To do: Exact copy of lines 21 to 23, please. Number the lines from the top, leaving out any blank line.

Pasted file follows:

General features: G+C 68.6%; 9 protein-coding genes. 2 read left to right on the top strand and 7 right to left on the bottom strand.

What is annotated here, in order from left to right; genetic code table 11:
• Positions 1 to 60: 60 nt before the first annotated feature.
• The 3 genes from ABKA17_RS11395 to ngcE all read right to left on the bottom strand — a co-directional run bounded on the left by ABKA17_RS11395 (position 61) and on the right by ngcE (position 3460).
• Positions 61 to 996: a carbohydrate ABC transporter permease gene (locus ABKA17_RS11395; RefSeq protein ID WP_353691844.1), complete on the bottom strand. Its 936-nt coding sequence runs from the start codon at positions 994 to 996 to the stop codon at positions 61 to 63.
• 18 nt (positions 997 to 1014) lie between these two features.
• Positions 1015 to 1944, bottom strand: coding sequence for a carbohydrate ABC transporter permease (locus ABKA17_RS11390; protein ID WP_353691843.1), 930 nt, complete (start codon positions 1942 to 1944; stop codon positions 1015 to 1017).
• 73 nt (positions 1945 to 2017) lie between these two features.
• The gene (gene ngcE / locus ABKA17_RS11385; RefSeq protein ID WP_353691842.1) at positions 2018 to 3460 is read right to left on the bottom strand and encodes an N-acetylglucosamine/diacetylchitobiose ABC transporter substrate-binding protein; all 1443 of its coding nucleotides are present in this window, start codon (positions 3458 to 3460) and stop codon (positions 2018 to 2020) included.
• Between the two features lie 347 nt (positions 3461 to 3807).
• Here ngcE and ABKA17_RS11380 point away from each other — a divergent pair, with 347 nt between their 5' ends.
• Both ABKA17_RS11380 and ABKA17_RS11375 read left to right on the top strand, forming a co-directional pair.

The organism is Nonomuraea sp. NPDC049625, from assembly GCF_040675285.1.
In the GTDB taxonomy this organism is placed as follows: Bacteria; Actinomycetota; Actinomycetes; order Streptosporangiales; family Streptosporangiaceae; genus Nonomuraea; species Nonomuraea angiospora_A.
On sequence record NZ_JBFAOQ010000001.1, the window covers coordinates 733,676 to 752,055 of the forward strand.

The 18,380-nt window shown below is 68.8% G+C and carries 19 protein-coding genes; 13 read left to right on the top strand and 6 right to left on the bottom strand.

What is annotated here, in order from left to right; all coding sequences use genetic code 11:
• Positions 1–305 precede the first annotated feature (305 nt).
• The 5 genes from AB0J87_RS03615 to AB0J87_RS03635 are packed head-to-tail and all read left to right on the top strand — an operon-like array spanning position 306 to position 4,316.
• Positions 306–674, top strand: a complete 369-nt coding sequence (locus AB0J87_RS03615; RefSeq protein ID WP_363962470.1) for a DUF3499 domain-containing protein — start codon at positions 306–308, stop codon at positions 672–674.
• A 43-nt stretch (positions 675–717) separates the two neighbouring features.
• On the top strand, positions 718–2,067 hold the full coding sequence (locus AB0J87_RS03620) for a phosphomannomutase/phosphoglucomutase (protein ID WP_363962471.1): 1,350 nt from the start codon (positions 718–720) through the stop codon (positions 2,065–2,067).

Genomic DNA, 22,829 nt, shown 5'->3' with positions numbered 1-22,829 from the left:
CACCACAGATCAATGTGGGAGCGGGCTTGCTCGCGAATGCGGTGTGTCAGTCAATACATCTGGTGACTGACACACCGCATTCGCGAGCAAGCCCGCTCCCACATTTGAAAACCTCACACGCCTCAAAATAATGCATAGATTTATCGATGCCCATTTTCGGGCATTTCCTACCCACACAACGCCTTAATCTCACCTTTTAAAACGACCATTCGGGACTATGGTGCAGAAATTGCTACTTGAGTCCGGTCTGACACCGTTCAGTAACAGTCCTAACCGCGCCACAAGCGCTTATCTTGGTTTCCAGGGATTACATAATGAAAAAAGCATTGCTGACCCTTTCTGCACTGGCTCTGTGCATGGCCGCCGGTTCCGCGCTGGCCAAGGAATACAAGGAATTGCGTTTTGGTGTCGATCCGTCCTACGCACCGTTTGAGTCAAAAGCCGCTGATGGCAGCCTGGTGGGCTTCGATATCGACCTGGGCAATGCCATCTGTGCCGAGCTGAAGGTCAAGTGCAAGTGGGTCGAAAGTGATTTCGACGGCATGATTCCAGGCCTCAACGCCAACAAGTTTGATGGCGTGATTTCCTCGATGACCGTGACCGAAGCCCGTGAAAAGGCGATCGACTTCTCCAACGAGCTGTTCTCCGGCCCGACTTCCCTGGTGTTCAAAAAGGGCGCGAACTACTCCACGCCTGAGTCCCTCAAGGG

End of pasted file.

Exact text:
• A 43-nt stretch (positions 675–717) separates the two neighbouring features.
• On the top strand, positions 718–2,067 hold the full coding sequence (locus AB0J87_RS03620) for a phosphomannomutase/phosphoglucomutase (protein ID WP_363962471.1): 1,350 nt from the start codon (positions 718–720) through the stop codon (positions 2,065–2,067).

Genomic DNA, 22,829 nt, shown 5'->3' with positions numbered 1-22,829 from the left: